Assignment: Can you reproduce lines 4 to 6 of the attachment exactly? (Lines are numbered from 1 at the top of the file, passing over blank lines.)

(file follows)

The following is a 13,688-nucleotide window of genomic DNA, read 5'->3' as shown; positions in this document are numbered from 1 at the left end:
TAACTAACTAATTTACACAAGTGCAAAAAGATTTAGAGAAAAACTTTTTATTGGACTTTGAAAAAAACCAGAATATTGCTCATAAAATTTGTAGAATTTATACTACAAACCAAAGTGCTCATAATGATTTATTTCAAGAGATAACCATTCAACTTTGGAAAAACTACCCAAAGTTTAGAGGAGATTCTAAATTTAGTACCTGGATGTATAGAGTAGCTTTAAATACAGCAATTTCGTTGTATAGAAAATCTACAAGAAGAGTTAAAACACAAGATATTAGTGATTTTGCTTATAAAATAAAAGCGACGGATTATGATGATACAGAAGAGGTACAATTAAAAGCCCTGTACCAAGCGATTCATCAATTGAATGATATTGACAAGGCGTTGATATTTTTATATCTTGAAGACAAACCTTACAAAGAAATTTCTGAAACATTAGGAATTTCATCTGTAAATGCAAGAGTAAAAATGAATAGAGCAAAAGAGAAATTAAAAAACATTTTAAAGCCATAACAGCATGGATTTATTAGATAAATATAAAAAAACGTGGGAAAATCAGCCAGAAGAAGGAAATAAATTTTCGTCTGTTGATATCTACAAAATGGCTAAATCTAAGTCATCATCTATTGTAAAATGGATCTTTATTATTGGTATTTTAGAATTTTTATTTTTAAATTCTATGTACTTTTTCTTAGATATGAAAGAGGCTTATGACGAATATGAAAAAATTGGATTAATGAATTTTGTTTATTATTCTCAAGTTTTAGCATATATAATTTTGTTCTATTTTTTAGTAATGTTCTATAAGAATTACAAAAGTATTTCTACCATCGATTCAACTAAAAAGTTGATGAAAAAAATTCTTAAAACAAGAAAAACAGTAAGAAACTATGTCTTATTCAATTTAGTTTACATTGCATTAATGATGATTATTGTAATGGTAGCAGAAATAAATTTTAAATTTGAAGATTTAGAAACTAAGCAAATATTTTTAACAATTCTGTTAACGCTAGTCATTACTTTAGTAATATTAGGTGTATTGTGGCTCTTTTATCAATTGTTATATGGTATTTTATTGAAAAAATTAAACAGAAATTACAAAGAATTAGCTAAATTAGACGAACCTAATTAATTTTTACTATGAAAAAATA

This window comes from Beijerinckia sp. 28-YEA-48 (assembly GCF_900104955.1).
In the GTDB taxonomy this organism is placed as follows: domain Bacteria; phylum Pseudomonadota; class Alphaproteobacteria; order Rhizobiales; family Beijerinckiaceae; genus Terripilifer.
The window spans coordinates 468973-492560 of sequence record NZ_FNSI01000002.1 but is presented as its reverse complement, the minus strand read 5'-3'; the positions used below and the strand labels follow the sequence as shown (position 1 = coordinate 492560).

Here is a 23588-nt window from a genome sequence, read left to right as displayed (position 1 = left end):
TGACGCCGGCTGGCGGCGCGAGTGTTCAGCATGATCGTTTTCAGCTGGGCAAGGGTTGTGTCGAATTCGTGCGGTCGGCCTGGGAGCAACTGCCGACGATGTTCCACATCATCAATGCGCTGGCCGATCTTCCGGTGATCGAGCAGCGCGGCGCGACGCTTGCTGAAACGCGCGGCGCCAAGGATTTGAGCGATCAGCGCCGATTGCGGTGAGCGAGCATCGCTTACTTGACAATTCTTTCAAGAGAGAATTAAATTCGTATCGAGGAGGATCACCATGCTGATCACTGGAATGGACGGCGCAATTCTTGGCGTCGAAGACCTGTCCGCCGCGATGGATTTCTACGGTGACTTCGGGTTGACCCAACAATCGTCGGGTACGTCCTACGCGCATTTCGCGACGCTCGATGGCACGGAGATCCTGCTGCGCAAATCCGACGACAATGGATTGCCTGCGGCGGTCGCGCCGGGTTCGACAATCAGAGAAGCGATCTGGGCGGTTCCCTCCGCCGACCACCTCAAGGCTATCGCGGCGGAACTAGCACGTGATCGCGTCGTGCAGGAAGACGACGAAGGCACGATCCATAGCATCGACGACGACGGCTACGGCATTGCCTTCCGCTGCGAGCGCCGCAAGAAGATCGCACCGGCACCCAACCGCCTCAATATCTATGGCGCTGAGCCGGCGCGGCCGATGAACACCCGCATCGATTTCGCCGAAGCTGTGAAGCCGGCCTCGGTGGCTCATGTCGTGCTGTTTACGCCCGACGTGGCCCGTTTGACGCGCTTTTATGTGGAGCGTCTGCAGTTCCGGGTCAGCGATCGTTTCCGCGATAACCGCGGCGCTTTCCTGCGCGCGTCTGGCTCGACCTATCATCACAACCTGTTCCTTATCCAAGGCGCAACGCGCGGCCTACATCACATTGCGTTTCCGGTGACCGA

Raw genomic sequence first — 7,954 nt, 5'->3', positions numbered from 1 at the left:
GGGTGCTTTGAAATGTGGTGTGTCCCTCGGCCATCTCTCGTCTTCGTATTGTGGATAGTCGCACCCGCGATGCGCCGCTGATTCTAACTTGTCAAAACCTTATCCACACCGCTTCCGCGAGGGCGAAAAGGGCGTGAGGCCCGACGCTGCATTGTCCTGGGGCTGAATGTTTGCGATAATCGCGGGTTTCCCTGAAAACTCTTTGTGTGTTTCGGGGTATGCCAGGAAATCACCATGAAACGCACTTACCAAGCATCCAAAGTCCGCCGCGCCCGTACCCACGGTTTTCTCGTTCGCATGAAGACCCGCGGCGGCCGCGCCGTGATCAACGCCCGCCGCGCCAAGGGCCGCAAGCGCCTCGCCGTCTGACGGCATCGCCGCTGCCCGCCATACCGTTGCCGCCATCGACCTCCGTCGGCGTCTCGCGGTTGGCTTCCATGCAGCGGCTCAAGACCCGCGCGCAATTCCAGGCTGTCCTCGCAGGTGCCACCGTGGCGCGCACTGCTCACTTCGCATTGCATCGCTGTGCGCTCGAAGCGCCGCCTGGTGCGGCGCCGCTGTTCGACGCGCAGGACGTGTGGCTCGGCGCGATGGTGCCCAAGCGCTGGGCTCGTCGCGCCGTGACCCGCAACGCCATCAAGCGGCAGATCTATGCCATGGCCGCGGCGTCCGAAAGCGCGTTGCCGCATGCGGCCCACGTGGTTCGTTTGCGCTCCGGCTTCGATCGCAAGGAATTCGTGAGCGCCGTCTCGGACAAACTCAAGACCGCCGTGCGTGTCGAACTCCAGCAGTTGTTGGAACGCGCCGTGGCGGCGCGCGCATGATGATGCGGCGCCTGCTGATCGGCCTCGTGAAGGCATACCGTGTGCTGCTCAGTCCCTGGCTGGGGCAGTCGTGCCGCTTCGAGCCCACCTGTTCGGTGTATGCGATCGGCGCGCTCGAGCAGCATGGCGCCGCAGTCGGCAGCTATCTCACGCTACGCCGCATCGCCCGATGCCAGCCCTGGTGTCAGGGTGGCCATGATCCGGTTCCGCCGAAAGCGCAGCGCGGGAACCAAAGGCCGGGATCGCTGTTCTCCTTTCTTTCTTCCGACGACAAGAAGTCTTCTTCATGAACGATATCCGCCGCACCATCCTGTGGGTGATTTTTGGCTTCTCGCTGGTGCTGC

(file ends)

In the GTDB taxonomy this organism is placed as follows: domain Bacteria; phylum Pseudomonadota; class Alphaproteobacteria; order Rhizobiales; family Beijerinckiaceae; genus Terripilifer.
The window spans coordinates 468973-492560 of sequence record NZ_FNSI01000002.1 but is presented as its reverse complement, the minus strand read 5'-3'; the positions used below and the strand labels follow the sequence as shown (position 1 = coordinate 492560).

Here is a 23588-nt window from a genome sequence, read left to right as displayed (position 1 = left end):